Better mental health services would counter not only mental illness, but homelessness as well. In a survey by the USDHHS (2012) and the United States Conference of Mayors (2008), roughly twenty percent of cities listed better coordination with mental health service providers as one of the top three items needed to combat homelessness. Many homeless people with severe mental illness are in fact willing to accept treatment and services. Outreach programs are more successful when workers establish a trusting relationship through continued contact with the people they are trying to help. Even if homeless individuals with mental illnesses are provided with housing, they are unlikely to achieve residential stability and remain off the streets unless they have access to continued treatment and services. Research has shown that supported housing is effective for people with mental illness (USDHHS, 2012; USDHUD, 2010; National Mental Health Association, 2006). In addition to mental heal and housing needs, supported housing programs offer services such as mental health treatment, physical health care, education and employment opportunities, peer support, and daily living and money management skills and life skills training.

Successful supported housing programs include outreach and engagement workers, a variety of flexible treatment options to choose from, and services to help people reintegrate into their communities. Homeless people with mental illnesses are more likely to recover and achieve residential stability if they have access to supported housing programs. Unfortunately, lack of funding is a significant barrier to the successful implementation of supported housing programs. Funding is available from various programs run by the United States Department of Housing and Urban Development (HUD), as well as from the Projects for Assistance in Transition from Homelessness (PATH). Additionally, while the United States Congress passed the American Recovery and Reinvestment Act (ARRA) in February 2009, which included $1.5 billion for homelessness prevention and rehousing, nothing of any significance with respect to homelessness and mental health was included in ACA.

The homeless population in the United States, especially homeless persons with serious mental illness, has increased steadily since the 1970s (USDHHS, 2012; Drake, Wallach, & Hoffman, 1989; Belcher, 1988). In 2011 HUD, and other independent studies published data on over eighty U.S. cities, looking at correlations between the decreasing availability of psychiatric hospital beds and the increase in crime, arrest rates, and homelessness (USDHUD, 2011; Markowitz, 2006). As expected, HUD and Markowitz found direct correlations consistent with past studies in Massachusetts and Ohio that reported that approximately thirty-six percent of the discharges from state mental hospitals had become homeless within six months. It is also consistent with a study in New York that found that thirty-eight-percent of discharges from a state hospital had no known address six months later. In Roanoke, Virginia, the homeless population increased three hundred and sixty-three percent between 1987 and 2009, while in Berkeley, California, on any given night there are 1,000 to 1,200 people sleeping on the streets, half of whom were deinstitutionalized mentally ill people. Moreover, while "dumping" patients out of hospitals saves mental health systems funding, it increases the overall cost to taxpayers by shifting care to more expensive jails and prisons (USDHHS, 2012; Drake, Wallach & Hoffman, 1989; Belcher, 1988).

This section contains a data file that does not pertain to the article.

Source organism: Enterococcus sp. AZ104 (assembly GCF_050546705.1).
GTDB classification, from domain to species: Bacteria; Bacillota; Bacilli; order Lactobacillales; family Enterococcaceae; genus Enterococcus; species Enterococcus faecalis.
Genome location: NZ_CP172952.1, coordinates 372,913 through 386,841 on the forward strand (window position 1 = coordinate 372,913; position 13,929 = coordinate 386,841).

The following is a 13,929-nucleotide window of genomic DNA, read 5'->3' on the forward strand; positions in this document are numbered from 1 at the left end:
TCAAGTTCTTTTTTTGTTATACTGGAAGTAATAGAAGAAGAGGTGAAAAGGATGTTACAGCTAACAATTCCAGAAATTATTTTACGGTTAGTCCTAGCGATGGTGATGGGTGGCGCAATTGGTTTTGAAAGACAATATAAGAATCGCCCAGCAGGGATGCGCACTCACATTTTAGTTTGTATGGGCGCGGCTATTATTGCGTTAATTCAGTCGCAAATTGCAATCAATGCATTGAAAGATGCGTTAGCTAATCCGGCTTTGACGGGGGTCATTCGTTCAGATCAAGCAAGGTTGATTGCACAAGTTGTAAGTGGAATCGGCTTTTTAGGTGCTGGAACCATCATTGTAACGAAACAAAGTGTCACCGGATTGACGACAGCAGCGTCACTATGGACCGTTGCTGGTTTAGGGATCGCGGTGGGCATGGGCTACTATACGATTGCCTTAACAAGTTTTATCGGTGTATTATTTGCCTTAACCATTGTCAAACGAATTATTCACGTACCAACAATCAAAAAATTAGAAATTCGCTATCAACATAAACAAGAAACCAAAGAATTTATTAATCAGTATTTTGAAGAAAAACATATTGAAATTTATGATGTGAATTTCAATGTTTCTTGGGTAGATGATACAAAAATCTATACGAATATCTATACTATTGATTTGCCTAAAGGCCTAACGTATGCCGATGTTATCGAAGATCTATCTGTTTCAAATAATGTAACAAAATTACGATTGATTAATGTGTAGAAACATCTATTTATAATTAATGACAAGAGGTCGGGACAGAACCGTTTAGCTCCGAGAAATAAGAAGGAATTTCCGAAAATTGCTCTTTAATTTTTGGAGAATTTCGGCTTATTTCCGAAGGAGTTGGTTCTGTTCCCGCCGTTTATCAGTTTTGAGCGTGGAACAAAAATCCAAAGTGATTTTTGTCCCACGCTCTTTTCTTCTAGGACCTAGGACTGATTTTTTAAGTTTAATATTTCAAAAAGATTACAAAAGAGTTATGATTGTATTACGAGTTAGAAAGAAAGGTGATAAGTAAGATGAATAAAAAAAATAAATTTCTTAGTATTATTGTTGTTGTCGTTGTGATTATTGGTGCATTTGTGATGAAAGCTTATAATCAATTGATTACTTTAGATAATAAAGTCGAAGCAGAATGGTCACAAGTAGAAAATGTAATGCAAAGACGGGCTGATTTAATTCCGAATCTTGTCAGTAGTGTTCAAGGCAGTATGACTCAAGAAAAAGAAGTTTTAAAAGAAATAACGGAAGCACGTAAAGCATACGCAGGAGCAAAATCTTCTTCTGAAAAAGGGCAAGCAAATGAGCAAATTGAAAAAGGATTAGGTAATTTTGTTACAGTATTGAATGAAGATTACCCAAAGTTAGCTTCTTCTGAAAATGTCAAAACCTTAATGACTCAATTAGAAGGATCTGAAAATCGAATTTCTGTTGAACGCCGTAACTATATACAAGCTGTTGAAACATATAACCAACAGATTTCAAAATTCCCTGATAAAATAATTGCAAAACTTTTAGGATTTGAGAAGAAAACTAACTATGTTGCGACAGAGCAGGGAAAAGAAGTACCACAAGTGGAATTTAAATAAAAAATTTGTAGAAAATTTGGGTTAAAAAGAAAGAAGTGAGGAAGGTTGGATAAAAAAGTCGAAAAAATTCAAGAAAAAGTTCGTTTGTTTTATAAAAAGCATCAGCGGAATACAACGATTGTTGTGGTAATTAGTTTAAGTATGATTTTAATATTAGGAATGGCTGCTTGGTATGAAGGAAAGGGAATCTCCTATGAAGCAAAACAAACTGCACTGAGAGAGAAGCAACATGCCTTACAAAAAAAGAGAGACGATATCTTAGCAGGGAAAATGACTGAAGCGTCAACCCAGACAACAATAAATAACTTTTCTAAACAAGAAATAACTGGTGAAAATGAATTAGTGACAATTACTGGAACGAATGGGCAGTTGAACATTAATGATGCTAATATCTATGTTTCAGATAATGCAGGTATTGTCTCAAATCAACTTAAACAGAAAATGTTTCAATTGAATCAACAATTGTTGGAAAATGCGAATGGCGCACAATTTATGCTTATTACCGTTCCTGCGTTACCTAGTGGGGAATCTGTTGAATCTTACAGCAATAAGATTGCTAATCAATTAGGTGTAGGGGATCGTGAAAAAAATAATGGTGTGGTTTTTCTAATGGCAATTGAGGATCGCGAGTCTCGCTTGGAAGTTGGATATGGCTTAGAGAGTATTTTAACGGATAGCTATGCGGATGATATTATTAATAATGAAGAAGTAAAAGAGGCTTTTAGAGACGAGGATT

Clearly quality of life issues are associated with the homeless. Living in shelters or on the streets is likely to be difficult, even for a person whose brain is working normally. For those with schizophrenia or manic-depressive illness, this kind of life is often extremely difficult. The majority of homeless individuals with untreated psychiatric illness regularly forage through garbage cans and dumpsters for their food. According to USDHHS 2012 studies, previously hospitalized individuals were three times more likely to obtain some of their food from garbage cans and much more likely to use garbage cans as their "primary food source. This study also revealed that in New York twelve percent of homeless me are robbed, beaten, threatened with a weapon, or injured with a concussion or limb fracture (USDHHS, 2011; Padgett & Struening, 1992; Gelberg & Linn, 1988). In New York, seriously mentally ill individuals living in homeless shelters generally become easy targets of other criminals on the street, and those who receive social security disability checks become targets of muggers. The consequences of impaired thinking are often direr for women with untreated mental illness than they are for men. Studies of the incidence of rape among women with schizophrenia reported it to be twenty-two percent, with two-thirds of those being raped multiple times (USDHHS, 2011; Darves-Bomoz, Lemperiere, Digiovani, & Gaillard, 1995). Studies of homeless women in Baltimore found that nearly one-third of the women had been raped (USDHHS, 2012).